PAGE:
The smallest items can hold centuries of secrets...
Inara Erickson is exploring her deceased aunt's island estate when she finds an elaborately stitched piece of fabric hidden in the house. As she peels back layer upon layer of the secrets it holds, Inara's life becomes interwoven with that of Mei Lein, a young Chinese girl mysteriously driven from her home a century before. Through the stories Mei Lein tells in silk, Inara uncovers a tragic truth that will shake her family to its core — and force her to make an impossible choice.
Inspired by true events, Kelli Estes's brilliant and atmospheric debut serves as a poignant tale of two women determined to do the right thing, and the power of our own stories.
Spotted on Goodreads Giveaways and caught my interest...Flower Girl by David Marshall Hunt.
What happens when a scientist with top secret clearance and a rogue CIA agent join forces, and he happens to be her father?
As a kidnapped orphan she hires out as a flower girl on Cheju-do Island, Korea the honeymoon capital of Asia. At 12 she is rescued from being sold as a child bride. Her rescuer is a rogue CIA Agent, who happens to be her father, who returns her to the USA to get an education. At 26 she is a scientist and linguist with a top secret clearance working for a government contractor when her rogue agent father suggests that they start a family business as assassins for hire. An unexpected turn of events on an assignment sends them back to Cheju-do where she is faced with the difficult choice of service to family and community or revenge.
"To start a family business you first need a family." Hunt (circa 1990)
A novel of mystery, adventure, and discovery, with a touch of whimsy, where past meets present as an atypical family comes together and learns about themselves while learning to trust each other as they start up an unusual and dangerous family business.
Spotted on Shelf Awareness, The Distant Marvels by Chantel Acevedo made the list.
Maria Sirena tells stories. She does it for money—she was a favorite in the cigar factory where she worked as a lettora—and for love, spinning gossamer tales out of her own past for the benefit of friends, neighbors, and family. But now, like a modern-day Scheherazade, she will be asked to tell one last story so that eight women can keep both hope and themselves alive.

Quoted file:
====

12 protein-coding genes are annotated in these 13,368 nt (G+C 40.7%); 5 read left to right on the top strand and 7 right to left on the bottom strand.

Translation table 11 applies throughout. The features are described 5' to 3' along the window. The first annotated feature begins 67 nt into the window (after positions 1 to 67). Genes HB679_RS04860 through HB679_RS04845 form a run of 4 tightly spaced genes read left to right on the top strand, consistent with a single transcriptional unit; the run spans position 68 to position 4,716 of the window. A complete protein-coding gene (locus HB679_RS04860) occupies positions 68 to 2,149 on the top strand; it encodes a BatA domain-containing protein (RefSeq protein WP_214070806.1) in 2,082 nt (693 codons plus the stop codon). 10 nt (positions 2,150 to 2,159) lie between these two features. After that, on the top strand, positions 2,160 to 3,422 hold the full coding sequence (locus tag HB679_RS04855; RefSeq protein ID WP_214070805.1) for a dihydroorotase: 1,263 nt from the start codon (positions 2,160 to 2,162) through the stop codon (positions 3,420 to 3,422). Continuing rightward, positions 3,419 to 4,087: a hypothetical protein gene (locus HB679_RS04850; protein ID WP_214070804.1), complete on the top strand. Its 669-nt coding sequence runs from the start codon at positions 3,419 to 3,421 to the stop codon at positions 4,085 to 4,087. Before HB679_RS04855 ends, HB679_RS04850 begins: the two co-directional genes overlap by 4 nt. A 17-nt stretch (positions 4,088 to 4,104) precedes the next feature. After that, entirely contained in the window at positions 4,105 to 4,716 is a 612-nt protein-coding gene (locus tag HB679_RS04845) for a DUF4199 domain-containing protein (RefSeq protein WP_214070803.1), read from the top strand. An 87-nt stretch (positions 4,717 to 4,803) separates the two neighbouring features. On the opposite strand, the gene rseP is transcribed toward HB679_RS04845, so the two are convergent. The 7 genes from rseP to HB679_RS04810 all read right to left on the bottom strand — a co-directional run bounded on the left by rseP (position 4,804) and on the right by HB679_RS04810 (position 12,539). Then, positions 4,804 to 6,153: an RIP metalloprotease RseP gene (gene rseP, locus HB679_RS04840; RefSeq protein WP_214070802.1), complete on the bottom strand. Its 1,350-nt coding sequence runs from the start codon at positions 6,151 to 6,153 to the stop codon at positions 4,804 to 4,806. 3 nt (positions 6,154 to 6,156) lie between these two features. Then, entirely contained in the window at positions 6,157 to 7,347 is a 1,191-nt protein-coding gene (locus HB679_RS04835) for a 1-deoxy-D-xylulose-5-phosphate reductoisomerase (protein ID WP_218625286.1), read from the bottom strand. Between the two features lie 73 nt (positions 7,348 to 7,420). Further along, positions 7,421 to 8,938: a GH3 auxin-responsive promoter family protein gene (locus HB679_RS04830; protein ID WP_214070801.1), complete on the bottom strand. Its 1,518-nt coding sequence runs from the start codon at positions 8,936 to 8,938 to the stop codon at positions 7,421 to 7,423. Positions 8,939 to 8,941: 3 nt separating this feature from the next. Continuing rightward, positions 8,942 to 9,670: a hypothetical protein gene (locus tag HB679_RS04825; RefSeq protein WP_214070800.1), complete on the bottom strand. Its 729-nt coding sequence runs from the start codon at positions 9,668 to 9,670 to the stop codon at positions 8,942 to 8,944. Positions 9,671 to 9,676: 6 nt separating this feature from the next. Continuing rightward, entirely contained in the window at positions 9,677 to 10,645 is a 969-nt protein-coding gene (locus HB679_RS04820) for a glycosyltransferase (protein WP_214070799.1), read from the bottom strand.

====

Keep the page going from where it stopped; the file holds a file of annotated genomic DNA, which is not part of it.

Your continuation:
Cuba, 1963. Hurricane Flora, one of the deadliest hurricanes in recorded history, is bearing down on the island. Seven women have been forcibly evacuated from their homes and herded into the former governor’s mansion, where they are watched over by another woman, a young soldier of Castro’s new Cuba named Ofelia. Outside the storm is raging and the floodwaters are rising. In a single room on the top floor of the governor’s mansion, Maria Sirena begins to tell the incredible story of her childhood during Cuba’s Third War of Independence; of her father Augustin, a ferocious rebel; of her mother, Lulu, an astonishing woman who fought, loved, dreamed, and suffered as fiercely as her husband. Stories, however, have a way of taking on a life of their own, and transported by her story’s momentum, Maria Sirena will reveal more about herself than she or anyone ever expected.
Hover by Anne A. Wilson, penned by a former Navy pilot, has made the women-in-aviation list as well as wishlist. I spotted it on Netgalley, but they're only offering an excerpt.
Helicopter pilot Lt. Sara Denning joins a Navy battle group with little fanfare—and that’s just the way she likes it. After her brother Ian’s tragic death, her career path seemed obvious: step into his shoes and join the Naval Academy, despite her fear of water. Sara’s philosophy is simple—blend in, be competent, and above all, never do anything to stand out as a woman in a man’s world.
Somewhere along the way, Sara lost herself—her feminine, easygoing soul is now buried under so many defensive layers, she can’t reach it anymore.
When she meets strong, self-assured Lt. Eric Marxen, her defenses start to falter. Eric coordinates flight operations for a Navy SEAL team that requests Sara as the exclusive pilot. This blatant show of favoritism causes conflict with the other pilots; Sara's sexist boss seems intent on making her life miserable, and her roommate and best friend, the only other woman on the ship, is avoiding her. It doesn’t help that her interactions with Eric leave her reeling.
The endgame of the SEALs' mission is so secret, even Sara doesn’t know the reason behind her mandated participation. Soon, though, the training missions become real, and Sara must overcome her fears before they plunge her into danger. When Sara’s life is on the line, can she find her true self again and follow the orders of her heart before it is too late?
And of course, a novel about the pilot Beryl Markham is a must read for me after I spotted it on NG. Circling the Sun by Paula McLain.
Paula McLain, author of the phenomenal New York Times bestseller The Paris Wife, takes readers into the glamorous and decadent circle of British expats living in Kenya in the 1920s. Circling the Sun tells the story of the beautiful young horse trainer, adventurer, and aviator Beryl Markham, from her childhood in British East Africa to her relationship with hunter Denys Finch Hatton and rivalry with Out of Africa author Karen Blixen—a notorious love triangle that changed the course of Beryl’s life.